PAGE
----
Food Navigator
As the largest generation since the Baby Boomers, Millennials are no doubt leaving their mark on the way we as a society shop for and consume food. But what really makes them different, and why should marketers care?
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TRENDING ARTICLES
Missed last week's issue? See which articles your colleagues read most.

    'Gluten free' labeling standards start in the U.S. (Canadian Grocer)
India, China are the world's worst food safety violators (Confectionery News)
Russia steps up food fight: Official ban on food imports signed by Russian PM (Food Navigator)

Don't be left behind. Click here to see what else you missed.


Innova: 78 per cent of new U.S. popcorn launches are on a 'health' platform of some kind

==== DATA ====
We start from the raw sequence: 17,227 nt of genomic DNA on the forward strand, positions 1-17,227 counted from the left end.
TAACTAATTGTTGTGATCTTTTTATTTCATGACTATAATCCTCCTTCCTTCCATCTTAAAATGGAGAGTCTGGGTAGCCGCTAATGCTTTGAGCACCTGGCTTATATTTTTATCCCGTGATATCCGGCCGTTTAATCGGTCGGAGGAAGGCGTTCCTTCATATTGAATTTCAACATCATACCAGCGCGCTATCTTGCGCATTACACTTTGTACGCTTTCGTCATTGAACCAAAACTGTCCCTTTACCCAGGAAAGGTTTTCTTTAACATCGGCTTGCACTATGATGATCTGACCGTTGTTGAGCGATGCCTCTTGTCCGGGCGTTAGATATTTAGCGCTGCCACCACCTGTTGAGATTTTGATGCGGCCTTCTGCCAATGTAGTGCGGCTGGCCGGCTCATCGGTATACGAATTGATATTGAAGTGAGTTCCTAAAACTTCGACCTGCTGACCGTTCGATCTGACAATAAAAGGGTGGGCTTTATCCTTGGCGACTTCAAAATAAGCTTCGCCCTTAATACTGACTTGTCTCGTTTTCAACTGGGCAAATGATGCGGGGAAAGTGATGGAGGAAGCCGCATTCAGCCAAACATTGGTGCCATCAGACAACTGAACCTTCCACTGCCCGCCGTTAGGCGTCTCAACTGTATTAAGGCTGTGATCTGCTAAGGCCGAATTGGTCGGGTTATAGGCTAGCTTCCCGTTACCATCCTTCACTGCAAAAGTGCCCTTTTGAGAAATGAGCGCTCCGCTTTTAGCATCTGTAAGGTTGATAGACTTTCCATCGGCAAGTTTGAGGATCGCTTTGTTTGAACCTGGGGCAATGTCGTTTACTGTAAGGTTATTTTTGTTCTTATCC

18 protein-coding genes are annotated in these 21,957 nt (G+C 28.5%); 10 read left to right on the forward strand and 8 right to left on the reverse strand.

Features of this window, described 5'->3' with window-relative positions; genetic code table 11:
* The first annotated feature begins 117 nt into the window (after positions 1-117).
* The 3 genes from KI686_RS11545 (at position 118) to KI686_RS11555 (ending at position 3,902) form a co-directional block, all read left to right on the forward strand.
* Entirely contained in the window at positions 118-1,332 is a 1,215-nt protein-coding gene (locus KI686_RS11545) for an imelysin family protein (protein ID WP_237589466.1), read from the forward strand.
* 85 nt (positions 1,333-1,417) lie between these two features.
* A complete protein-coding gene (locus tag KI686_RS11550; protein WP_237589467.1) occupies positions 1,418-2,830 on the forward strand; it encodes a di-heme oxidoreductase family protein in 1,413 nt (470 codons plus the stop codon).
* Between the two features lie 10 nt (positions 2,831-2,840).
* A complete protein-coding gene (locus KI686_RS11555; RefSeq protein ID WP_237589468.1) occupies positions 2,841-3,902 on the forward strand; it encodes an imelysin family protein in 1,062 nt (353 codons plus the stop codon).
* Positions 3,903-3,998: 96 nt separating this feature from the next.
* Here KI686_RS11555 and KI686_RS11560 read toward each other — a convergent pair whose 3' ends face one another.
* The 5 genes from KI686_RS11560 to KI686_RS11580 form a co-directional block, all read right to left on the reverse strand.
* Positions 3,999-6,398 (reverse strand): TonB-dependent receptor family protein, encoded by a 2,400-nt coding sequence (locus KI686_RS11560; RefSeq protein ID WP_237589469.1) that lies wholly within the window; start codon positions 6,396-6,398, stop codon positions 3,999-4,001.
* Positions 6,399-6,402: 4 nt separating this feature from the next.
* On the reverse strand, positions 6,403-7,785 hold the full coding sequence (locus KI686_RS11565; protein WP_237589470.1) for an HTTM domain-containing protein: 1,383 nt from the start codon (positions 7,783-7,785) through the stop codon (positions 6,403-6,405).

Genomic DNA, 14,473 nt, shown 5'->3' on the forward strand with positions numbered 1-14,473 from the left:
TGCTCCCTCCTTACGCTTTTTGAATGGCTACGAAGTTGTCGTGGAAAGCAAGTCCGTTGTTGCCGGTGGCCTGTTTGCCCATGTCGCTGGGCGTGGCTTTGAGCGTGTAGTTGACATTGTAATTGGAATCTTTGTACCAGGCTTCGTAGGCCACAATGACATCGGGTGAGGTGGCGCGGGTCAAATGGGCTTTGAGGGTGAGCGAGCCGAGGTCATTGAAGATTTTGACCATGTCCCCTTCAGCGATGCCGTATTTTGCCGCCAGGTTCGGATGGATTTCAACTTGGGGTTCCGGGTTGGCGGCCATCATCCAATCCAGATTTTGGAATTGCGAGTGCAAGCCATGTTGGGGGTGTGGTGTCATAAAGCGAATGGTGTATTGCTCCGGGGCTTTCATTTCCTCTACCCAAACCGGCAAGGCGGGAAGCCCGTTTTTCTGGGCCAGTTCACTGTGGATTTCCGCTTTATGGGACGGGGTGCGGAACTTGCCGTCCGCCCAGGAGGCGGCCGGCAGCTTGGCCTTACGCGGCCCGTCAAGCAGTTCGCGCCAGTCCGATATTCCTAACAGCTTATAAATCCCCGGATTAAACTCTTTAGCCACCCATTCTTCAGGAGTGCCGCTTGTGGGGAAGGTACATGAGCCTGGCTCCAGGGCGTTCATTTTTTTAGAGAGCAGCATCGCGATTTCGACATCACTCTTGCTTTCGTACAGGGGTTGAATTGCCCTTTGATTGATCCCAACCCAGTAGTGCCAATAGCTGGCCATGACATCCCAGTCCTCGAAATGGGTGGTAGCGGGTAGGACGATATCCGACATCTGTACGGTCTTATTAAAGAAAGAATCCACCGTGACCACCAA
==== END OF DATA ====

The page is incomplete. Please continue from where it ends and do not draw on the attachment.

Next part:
Bakery and Snacks
Almost eight out of 10 popcorn products launched in the US in the 12 months to June 2014 were on a "health" platform of some kind, according to Innova Market Insights. "Ready-to-eat popcorn has been one of the fastest growing sectors of the snacks market in many countries in recent years, having had something of a makeover to promote healthier, clean-label snacks in a wide range of increasingly sophisticated flavours," said director of innovation Lu Ann Williams.
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Researchers: 'All natural' reduced calorie chocolate can match sugar counterpart
Confectionery News
A formula using stevia leaves and peppermint gives a fully natural-sweetened chocolate that has a similar taste and mouthfeel to a sugar counterpart but with 44 per cent fewer calories, according to research. A study compared 50 per cent cocoa chocolates sweetened with varying combinations of sugar alcohols, dietary fibers, syrups and natural sweeteners to chocolates sweetened with only sugar.
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See-through food packaging boosts sales
The Wall Street Journal
The grocery store is having a moment of clarity. Yogurt to granola to tortilla chips are showing up in clear packages. The thinking: Shoppers are more inclined to buy when they see what they're getting. Transparent packaging, though, is surprisingly hard to make.